Past Forthcoming Seminars

E.g., 2020-04-08
E.g., 2020-04-08
E.g., 2020-04-08
9 March 2020
15:45
Abstract

In practice, it is standard to initialize Artificial Neural Networks (ANN) with random parameters. We will see that this allows to describe, in the functional space, the limit of the evolution of (fully connected) ANN when their width tends towards infinity. Within this limit, an ANN is initially a Gaussian process and follows, during learning, a gradient descent convoluted by a kernel called the Neural Tangent Kernel. 

This description allows a better understanding of the convergence properties of neural networks, of how they generalize to examples during learning and has 

practical implications on the training of wide ANNs. 

  • Stochastic Analysis & Mathematical Finance Seminars
9 March 2020
15:45
Radhika Gupta
Abstract

The mapping class group of a surface is associated to its Teichmüller space. In turn, its boundary consists of projective measured laminations. Similarly, the group of outer automorphisms of a free group is associated to its Outer space. Now the boundary contains equivalence classes of arationaltrees as a subset. There exist distinct projective measured laminations that have the same underlying geodesic lamination, which is also minimal and filling. Such geodesic laminations are called `non-uniquely ergodic'. I will talk briefly about laminations on surfaces and then present a construction of non-uniquely ergodic phenomenon for arational trees. This is joint work with Mladen Bestvina and Jing Tao.

9 March 2020
14:15
MARIELLE SIMON
Abstract


During this talk we will be interested in a one-dimensional exclusion process subject to strong kinetic constraints, which belongs to the class of cooperative kinetically constrained lattice gases. More precisely, its stochastic short range interaction exhibits a continuous phase transition to an absorbing state at a critical value of the particle density. We will see that the macroscopic behavior of this microscopic dynamics, under periodic boundary conditions and diffusive time scaling, is ruled by a non-linear PDE belonging to free boundary problems (or Stefan problems). One of the ingredients is to show that the system typically reaches an ergodic component in subdiffusive time.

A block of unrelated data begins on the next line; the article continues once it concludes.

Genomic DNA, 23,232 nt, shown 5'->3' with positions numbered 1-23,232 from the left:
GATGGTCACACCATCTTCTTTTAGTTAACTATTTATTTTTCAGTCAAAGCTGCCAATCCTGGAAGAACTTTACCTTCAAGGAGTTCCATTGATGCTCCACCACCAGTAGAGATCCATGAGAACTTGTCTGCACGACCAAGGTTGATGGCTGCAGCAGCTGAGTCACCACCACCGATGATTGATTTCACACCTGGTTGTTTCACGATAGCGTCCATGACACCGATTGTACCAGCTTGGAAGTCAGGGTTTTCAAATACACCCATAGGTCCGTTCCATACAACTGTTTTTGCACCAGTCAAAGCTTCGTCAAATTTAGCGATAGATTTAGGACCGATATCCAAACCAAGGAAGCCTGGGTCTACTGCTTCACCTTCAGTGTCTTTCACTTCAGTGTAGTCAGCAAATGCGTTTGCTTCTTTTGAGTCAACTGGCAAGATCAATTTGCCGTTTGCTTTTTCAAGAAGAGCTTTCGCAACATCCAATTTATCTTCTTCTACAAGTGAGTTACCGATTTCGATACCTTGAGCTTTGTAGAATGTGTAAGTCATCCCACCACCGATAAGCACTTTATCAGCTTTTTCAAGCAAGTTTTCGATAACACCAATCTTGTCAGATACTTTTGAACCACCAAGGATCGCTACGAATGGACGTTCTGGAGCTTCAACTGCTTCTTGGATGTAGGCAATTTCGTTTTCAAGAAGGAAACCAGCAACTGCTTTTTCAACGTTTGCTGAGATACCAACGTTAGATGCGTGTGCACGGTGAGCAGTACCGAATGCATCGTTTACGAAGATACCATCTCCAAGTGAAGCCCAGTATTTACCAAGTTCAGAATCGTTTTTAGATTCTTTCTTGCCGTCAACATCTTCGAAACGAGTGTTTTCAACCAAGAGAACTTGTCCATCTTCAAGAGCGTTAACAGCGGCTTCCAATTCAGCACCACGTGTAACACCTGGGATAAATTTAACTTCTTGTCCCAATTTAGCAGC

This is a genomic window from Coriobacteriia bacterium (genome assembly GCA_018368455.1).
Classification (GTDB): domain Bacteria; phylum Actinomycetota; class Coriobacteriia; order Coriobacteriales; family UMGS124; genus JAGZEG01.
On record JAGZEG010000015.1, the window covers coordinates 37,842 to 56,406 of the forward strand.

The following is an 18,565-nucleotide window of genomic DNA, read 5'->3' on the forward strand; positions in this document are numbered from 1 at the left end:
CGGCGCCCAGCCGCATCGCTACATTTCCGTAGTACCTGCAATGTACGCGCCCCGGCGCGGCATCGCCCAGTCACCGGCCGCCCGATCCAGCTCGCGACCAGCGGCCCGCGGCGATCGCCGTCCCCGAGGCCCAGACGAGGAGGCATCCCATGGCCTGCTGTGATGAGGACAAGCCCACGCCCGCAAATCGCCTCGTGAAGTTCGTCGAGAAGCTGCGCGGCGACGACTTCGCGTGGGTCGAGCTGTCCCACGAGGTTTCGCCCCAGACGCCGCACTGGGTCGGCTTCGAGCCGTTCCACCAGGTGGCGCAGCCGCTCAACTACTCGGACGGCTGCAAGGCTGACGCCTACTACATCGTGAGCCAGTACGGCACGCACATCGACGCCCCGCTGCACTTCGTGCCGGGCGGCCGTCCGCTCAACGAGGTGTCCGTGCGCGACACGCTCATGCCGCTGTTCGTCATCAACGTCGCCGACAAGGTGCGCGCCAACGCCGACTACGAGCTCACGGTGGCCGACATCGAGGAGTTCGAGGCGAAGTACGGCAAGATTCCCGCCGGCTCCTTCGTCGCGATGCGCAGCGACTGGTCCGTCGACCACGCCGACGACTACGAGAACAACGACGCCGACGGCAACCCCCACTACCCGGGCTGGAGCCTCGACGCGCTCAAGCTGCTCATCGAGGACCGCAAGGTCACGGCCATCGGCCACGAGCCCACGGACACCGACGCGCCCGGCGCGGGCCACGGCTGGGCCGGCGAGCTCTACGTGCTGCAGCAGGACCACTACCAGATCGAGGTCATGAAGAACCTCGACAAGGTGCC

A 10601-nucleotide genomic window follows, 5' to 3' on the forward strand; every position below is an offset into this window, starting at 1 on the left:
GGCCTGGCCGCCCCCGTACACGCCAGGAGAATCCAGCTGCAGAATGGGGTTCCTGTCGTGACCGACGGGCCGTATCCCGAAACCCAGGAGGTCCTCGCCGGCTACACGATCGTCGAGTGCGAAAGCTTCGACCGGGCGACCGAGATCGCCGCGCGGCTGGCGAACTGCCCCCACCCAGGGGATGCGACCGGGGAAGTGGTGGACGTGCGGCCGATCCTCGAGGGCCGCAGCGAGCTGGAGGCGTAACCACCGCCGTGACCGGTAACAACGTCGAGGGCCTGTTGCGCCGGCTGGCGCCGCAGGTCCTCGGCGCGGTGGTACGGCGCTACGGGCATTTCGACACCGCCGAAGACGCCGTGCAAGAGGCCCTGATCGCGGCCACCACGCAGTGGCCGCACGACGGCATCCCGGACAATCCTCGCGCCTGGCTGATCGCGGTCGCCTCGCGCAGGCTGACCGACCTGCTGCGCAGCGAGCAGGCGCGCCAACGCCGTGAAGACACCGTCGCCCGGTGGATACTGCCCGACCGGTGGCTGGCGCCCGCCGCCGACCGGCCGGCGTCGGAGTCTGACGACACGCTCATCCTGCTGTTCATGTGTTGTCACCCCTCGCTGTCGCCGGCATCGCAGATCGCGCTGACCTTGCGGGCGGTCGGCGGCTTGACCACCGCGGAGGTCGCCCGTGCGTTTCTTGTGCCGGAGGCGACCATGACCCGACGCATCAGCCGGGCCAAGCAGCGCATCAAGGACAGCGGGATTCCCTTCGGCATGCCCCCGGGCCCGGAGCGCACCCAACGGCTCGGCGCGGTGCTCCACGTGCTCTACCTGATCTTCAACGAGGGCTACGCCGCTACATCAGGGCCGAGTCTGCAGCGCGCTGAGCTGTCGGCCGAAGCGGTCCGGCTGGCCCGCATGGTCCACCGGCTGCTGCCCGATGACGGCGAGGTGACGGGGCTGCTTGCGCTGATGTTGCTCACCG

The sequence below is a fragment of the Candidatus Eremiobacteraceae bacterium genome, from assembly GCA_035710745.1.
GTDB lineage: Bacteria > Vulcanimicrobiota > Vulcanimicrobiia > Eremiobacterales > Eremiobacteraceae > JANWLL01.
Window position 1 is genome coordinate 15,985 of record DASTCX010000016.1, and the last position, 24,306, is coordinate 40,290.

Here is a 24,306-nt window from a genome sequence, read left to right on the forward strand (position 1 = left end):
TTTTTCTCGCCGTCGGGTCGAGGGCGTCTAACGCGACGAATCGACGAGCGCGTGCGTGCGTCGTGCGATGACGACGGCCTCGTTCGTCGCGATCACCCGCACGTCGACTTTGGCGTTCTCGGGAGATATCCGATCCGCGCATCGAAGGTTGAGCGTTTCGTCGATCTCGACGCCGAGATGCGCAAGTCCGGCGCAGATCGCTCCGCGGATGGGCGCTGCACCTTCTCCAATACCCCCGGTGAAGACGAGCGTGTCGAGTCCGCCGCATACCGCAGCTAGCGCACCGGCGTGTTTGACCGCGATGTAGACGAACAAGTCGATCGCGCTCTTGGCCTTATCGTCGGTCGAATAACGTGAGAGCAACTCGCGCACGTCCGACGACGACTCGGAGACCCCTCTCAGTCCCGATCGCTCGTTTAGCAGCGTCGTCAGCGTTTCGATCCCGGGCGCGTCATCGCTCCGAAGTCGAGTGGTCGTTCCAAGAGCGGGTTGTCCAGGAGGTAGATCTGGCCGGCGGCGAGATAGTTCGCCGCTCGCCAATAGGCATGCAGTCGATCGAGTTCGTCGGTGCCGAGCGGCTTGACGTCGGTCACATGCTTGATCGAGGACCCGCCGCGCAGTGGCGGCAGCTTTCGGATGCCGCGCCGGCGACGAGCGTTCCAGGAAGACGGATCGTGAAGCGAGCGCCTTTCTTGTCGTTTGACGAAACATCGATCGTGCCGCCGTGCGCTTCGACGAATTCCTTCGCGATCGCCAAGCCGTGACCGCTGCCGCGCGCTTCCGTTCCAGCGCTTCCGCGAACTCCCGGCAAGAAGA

Based on joint works with O. Blondel, C. Erignoux and M. Sasada

  • Stochastic Analysis & Mathematical Finance Seminars
9 March 2020
14:15
Thomas Madsen
Abstract

Exceptional holonomy manifolds come with certain geometric data that include a Ricci flat metric. Finding examples is therefore very difficult. The task can be made more tractable by imposing symmetry.  The focus of this talk is the case of torus symmetry. For a particular rank of the torus, one gets a natural parameterisation of the orbit space in terms of so-called multi-moment maps. I will discuss aspects of the local and global geometry of these 'toric' exceptional holonomy manifolds. The talk is based on joint work with Andrew Swann.

  • Geometry and Analysis Seminar
9 March 2020
12:45
Carlo Meneghelli
Abstract